All is Lost
This review first appeared in the Sunday Star-Times, 16th February 2014
Goodness knows how the pitch went down.
“It’s Robert Redford, stranded on a boat. In the ocean. Alone. Think Gravity at sea. Without Sandra Bullock.”
Because this just about sums up the extraordinary one-hander that is the crinkly-faced movie legend’s latest shot at an Oscar (although note: inexplicably, he wasn’t nominated). It might have sounded terribly dull if Tom Hanks hadn’t already proved that one man and an island is all you need for a couple of gripping cinematic hours in Cast Away. Here, Redford ups the ante by having his island sink from beneath him, leaving him in true peril and fighting for his life.
Writer-director J. C. Chandor impressed with his debut feature, Margin Call, which told of an investment bank steering itself through stormy financial waters during a 24-hour period. His follow-up film feels similarly claustrophobic in its urgency, pitting Redford against a leaky boat, inclement weather and near insanity brought on by the devastating aloneness of it all.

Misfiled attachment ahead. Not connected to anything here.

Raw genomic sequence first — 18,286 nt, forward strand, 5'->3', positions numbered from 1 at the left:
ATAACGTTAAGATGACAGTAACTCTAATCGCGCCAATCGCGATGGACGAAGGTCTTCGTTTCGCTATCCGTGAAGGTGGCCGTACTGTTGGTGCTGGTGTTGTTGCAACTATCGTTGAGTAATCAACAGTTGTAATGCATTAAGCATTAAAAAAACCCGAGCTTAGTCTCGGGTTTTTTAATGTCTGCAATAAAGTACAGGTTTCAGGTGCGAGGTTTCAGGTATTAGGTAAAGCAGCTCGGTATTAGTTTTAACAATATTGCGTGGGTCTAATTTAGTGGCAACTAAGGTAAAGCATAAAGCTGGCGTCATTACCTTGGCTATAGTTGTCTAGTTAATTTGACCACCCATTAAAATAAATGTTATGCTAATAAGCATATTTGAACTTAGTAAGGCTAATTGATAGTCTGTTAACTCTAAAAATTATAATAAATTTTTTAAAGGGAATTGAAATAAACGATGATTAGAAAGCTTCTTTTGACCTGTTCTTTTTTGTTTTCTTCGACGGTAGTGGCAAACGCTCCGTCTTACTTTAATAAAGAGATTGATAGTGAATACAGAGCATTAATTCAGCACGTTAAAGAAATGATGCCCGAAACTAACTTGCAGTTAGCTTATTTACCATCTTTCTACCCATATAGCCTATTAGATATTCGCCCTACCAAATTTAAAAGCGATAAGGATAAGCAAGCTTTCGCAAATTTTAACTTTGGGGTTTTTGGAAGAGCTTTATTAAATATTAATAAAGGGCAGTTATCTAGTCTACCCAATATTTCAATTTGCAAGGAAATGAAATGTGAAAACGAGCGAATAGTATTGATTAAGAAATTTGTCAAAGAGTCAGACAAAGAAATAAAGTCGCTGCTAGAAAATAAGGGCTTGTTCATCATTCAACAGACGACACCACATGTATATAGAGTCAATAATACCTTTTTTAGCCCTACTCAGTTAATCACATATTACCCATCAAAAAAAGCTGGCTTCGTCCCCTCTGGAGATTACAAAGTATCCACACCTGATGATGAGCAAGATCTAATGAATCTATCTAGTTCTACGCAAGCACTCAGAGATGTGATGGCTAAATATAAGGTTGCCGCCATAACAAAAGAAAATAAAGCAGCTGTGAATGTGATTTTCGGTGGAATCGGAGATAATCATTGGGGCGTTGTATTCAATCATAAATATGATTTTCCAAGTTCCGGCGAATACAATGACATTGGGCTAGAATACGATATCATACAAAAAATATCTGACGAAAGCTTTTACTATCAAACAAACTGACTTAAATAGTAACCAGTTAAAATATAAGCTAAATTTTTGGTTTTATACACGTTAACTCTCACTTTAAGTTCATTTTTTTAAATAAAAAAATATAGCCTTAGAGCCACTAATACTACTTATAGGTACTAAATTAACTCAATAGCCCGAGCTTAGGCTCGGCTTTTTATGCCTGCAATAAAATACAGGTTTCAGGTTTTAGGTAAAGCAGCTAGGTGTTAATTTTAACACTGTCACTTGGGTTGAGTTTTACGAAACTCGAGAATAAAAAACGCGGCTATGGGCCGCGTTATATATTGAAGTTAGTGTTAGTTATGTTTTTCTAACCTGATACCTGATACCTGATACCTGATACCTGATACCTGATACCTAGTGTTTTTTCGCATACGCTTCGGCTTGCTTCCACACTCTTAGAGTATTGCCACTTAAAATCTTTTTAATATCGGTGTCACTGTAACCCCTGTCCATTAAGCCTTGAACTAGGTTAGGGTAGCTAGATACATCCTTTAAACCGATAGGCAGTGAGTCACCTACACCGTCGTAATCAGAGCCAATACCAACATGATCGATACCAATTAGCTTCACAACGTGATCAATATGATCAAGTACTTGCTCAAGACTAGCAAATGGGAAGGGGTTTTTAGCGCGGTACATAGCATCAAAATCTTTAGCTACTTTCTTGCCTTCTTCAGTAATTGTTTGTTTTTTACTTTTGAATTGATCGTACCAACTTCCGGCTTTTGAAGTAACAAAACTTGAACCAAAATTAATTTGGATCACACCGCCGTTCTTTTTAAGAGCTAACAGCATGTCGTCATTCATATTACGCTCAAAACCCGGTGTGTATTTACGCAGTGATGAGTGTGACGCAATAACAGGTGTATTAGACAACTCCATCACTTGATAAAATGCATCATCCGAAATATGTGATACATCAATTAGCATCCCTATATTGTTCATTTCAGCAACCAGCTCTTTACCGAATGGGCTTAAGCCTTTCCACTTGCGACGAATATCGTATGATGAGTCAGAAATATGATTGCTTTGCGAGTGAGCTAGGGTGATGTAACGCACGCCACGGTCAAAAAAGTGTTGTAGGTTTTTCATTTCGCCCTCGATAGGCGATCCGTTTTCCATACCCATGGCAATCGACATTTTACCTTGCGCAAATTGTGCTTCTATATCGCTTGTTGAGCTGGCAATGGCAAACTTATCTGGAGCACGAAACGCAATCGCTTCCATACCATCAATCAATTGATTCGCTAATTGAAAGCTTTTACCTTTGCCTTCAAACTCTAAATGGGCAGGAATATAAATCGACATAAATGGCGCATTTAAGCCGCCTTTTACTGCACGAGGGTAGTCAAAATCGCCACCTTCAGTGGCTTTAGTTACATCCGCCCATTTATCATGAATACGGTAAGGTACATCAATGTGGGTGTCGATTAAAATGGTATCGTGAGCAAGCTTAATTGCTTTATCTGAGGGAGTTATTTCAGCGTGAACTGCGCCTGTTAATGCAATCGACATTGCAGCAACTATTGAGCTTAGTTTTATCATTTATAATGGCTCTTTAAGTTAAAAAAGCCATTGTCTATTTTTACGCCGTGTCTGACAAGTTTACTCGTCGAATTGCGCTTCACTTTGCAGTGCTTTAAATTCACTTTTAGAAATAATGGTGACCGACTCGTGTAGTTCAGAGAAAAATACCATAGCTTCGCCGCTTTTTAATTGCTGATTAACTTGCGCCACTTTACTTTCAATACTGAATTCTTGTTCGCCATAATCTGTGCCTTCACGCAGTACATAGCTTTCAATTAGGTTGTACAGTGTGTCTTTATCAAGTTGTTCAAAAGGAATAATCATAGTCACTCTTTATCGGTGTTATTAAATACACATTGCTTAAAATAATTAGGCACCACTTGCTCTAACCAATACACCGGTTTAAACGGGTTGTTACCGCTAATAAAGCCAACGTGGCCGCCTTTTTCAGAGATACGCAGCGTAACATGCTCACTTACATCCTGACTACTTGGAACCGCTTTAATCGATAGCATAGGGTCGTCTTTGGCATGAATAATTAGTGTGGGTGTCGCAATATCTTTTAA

It’s essential, therefore, that Redford’s performance is not only credible but captivating. A paragon of silent, methodical calm, with barely a word of dialogue and scarcely a flicker of emotion, this modern day MacGyver about whom we know (and discover) next to nothing understands what to do and just gets on with it. Patching a gash in the hull, tending to stitches while chest-deep in water – despite the implicit assurance that he knows what he’s doing, Redford’s predicament is nail biting to watch.
Considering the challenges inherent in a virtually wordless script, the soundscape is terrific, mercifully sparing us manipulative attempts to have us like the character and merely arresting us to witness this battle against a universal fear. The result is a movie that surprises for being incredibly exciting right up to its final, desperate moments.